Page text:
Towards Japan: inspiration from Anpan Man and “The child who eats Santa Claus”


Santa (Photo courtesy of Damian Flanagan)

By Damian Flanagan

Recently my 9 year old daughter mentioned in the kitchen that as homework she was asked to tell an original Christmas story. My 13 year old son suggested, “What about a kid who meets Santa Claus? ”

“Good idea!” I intervened from a nearby table, while looking up from some account books. It wasn’t until then that I realized I had misheard the suggestion – I thought my son had said “a child who eats Santa Claus” and I was quite disappointed that he has something less absurd in mind.

On first listen, you might think the idea of ​​a Santa Claus laughing a little weirdly, but stick with me, I think this might be the ultimate missing ingredient in the Christmas story.

I would like to prove that if we could just make Santa himself edible, the only thing missing in the Christmas spirit would be complete. I have long been fascinated by the debate that took place during World War I in Australia between Norman Lindsay and his friend Bertram Stevens. Lindsay was an eccentric character – an original thinker and a prolific artist and writer, especially known for his paintings of ladies in erotic poses.

Norman Lindsay

Lindsay’s art can be questionable at times, but when it comes to understanding the minds of children, Lindsay has shown supreme insight. While Lindsay’s friend Bertram Stevens argued that fairies were the thing that most captured a child’s imagination, Lindsay countered that no, in fact, it was the food that consumed most of it. in the best interests of a child. “Infantile concepts of happiness are based on the belly,” Lindsay said.

I know when I was a toddler the idea of ​​escaping to a land where donuts grew trees, fudge could be plucked from bushes and the river flowed with chocolate was just as powerful for me. interest that any country filled with dragons and knights. It is no coincidence that Roald Dahl’s most famous story concerns a vast and mysterious chocolate factory.

Lindsay himself attempted to prove his point by writing “The Magic Pudding” – where the hero is a walking, talking dish in which the characters take spoonfuls that are magically replenished. The story has become Australia’s defining and most iconic childhood story.

But it’s not just in Australia that the ability to eat the hero is key to gaining childish appreciation. In Japan, the hero of the most popular children’s story series is after all a character called “Anpan Man”, created by animator Takashi Yanase in 1973.

Takashi Yanase with his characters Anpanman, right, and Baikinman. (Mainichi)

As everyone in Japan knows, “Anpan” is a “Sweet Bean Paste Bun,” a popular treat for kids, and the main character is a walking, talking bun. In his very first story, he visited a starving boy and offered to be eaten. Over time, the stories have evolved to include a host of other regular characters who are also edible, with names like Curry Bun Man or White Bread, who act as foils or sidekicks much to Anpan’s delight. Man “. The big bad guy is “Baikin Man”, literally “Bacteria Man”, assisted by his dastardly “Mold Men”.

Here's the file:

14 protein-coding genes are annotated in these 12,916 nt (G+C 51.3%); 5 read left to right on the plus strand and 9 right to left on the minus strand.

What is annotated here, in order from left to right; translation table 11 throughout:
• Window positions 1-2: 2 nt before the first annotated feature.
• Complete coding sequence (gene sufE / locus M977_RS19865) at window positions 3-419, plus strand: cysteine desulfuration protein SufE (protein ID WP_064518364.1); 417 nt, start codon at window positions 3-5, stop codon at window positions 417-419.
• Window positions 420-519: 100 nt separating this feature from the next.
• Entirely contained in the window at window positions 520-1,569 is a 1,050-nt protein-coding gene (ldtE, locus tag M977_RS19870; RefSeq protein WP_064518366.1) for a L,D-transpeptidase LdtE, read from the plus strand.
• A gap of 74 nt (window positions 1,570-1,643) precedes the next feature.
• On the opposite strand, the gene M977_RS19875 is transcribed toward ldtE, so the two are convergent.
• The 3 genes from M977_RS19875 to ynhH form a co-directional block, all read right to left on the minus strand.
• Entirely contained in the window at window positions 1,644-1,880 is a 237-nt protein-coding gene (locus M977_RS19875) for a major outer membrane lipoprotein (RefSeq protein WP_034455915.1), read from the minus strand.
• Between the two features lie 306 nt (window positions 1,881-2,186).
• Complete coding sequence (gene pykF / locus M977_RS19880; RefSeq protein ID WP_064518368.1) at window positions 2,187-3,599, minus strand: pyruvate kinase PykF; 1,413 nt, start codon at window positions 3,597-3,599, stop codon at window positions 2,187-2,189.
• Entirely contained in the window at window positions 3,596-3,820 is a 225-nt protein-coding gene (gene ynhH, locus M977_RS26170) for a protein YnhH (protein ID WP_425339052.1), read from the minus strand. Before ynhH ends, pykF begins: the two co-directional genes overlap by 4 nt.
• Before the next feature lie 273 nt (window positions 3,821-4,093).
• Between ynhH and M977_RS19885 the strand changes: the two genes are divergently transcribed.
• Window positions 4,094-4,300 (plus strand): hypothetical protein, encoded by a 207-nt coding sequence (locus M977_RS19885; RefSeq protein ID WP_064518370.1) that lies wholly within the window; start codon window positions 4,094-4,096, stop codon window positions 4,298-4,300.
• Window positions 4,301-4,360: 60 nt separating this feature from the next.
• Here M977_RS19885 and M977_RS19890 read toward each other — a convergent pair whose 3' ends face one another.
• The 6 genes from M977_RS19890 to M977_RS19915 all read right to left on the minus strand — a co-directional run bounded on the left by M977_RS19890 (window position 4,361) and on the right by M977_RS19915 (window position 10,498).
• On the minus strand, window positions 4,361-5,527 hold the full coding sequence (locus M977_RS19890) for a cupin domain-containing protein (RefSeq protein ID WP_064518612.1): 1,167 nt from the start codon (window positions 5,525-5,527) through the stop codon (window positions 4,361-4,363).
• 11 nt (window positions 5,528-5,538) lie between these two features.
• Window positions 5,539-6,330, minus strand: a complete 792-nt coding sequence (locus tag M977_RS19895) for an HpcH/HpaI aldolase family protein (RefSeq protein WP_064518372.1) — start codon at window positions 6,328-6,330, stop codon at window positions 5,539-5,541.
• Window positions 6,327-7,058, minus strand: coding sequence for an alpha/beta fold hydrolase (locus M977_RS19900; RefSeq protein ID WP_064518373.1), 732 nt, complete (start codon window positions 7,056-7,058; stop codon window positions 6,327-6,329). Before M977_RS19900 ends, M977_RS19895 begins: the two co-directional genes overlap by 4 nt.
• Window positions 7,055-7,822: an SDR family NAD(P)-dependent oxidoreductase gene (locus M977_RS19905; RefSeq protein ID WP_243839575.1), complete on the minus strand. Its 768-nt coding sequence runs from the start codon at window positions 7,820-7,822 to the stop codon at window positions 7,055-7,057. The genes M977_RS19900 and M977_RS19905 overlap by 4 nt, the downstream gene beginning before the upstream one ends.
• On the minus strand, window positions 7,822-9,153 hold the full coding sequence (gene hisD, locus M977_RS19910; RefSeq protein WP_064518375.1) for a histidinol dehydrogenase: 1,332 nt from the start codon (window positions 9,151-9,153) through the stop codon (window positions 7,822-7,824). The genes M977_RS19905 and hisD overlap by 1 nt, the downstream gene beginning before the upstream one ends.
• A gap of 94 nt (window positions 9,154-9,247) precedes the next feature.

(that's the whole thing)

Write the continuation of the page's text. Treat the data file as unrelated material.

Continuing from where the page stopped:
Now you can visit entire museums in Japan dedicated to “Anpan Man”, the books have sold over 80 million copies and have been turned into all kinds of manga, anime and movies. Anpan Man was marketed to the nth degree and generated total sales of $ 45 billion. Survivors of the 2011 tsunami in Japan noted that the most heartwarming music they heard in the wake of the devastation was the familiar musical theme “Anpan Man,” loved from childhood.

Maybe if Santa could reveal that his round belly was actually Christmas cake and encourage kids around the world to come in and have a slice every time they met him, we could achieve a final fusion. of fantasy and limitless food desires that define childhood.

In my Christmas of the future, we will not leave little pies to Santa Claus when he comes down from the fireplace, we will wait with our spoons and forks to swallow him as soon as he appears.


(This is part 42 of a series)

In this column, Damian Flanagan, researcher in Japanese literature, wonders about Japanese culture during his trips back and forth between Japan and Great Britain.


Damian Flanagan is an author and critic born in Great Britain in 1969. He studied in Tokyo and Kyoto between 1989 and 1990 while a student at the University of Cambridge. He was engaged in research activities at Kobe University from 1993 to 1999. After completing master’s and doctoral courses in Japanese literature, he obtained a doctorate. in 2000. He is now based in Nishinomiya, Hyogo Prefecture and Manchester. He is the author of “Natsume Soseki: Superstar of World Literature” (Sekai Bungaku no superstar Natsume Soseki).


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